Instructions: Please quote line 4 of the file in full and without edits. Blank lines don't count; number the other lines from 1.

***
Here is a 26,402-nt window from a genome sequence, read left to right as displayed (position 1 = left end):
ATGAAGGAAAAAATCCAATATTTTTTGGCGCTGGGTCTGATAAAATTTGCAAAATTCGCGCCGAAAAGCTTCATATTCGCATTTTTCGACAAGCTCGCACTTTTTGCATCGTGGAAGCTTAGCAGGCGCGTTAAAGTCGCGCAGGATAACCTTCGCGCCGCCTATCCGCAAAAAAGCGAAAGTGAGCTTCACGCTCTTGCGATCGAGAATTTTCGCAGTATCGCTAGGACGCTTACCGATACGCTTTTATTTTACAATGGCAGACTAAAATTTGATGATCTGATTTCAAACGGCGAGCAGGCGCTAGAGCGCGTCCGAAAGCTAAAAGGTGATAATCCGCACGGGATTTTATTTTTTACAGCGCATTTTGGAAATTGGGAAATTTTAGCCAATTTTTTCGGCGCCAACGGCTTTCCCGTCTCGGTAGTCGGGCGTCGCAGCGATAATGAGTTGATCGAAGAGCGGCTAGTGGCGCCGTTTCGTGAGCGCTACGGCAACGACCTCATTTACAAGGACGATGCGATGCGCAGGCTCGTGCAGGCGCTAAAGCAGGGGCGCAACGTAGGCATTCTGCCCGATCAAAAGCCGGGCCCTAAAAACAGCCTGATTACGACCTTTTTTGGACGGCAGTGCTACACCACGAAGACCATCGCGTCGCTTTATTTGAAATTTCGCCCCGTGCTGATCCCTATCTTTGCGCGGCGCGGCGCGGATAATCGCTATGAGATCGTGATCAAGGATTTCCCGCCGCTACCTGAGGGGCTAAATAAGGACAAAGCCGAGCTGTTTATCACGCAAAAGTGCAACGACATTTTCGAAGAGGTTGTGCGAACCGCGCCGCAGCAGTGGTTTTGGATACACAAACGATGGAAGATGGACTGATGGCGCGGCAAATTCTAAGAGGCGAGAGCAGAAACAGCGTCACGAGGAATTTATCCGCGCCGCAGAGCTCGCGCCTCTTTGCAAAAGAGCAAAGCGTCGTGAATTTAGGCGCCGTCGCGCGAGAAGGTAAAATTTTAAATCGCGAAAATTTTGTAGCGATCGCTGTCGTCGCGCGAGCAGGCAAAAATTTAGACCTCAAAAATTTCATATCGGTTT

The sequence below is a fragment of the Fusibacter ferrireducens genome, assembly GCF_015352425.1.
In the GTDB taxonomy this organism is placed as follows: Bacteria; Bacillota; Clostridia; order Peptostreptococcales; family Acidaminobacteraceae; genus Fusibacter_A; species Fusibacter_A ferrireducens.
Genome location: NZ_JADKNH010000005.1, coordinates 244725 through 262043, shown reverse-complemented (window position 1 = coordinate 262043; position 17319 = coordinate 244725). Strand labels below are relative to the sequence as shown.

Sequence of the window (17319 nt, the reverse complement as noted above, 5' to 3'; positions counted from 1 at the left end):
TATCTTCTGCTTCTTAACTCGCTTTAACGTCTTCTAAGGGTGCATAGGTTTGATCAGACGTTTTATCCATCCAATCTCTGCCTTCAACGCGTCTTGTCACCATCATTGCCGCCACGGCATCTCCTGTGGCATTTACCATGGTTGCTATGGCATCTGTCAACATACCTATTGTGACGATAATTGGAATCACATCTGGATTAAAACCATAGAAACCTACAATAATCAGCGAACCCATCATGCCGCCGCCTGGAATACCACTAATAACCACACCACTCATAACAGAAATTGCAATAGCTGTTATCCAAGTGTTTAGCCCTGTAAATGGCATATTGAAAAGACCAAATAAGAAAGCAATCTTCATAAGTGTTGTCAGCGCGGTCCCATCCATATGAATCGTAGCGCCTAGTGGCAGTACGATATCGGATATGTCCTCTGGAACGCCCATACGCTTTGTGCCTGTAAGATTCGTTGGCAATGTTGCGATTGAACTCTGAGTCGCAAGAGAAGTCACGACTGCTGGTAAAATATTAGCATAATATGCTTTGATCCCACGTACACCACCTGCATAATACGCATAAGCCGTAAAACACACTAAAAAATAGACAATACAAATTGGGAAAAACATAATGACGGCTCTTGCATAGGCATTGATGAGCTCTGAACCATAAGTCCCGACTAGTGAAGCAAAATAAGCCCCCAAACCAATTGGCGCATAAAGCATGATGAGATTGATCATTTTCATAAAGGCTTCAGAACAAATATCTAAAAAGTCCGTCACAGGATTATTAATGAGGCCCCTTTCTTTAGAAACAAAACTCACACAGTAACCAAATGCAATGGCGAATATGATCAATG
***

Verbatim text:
In the GTDB taxonomy this organism is placed as follows: Bacteria; Bacillota; Clostridia; order Peptostreptococcales; family Acidaminobacteraceae; genus Fusibacter_A; species Fusibacter_A ferrireducens.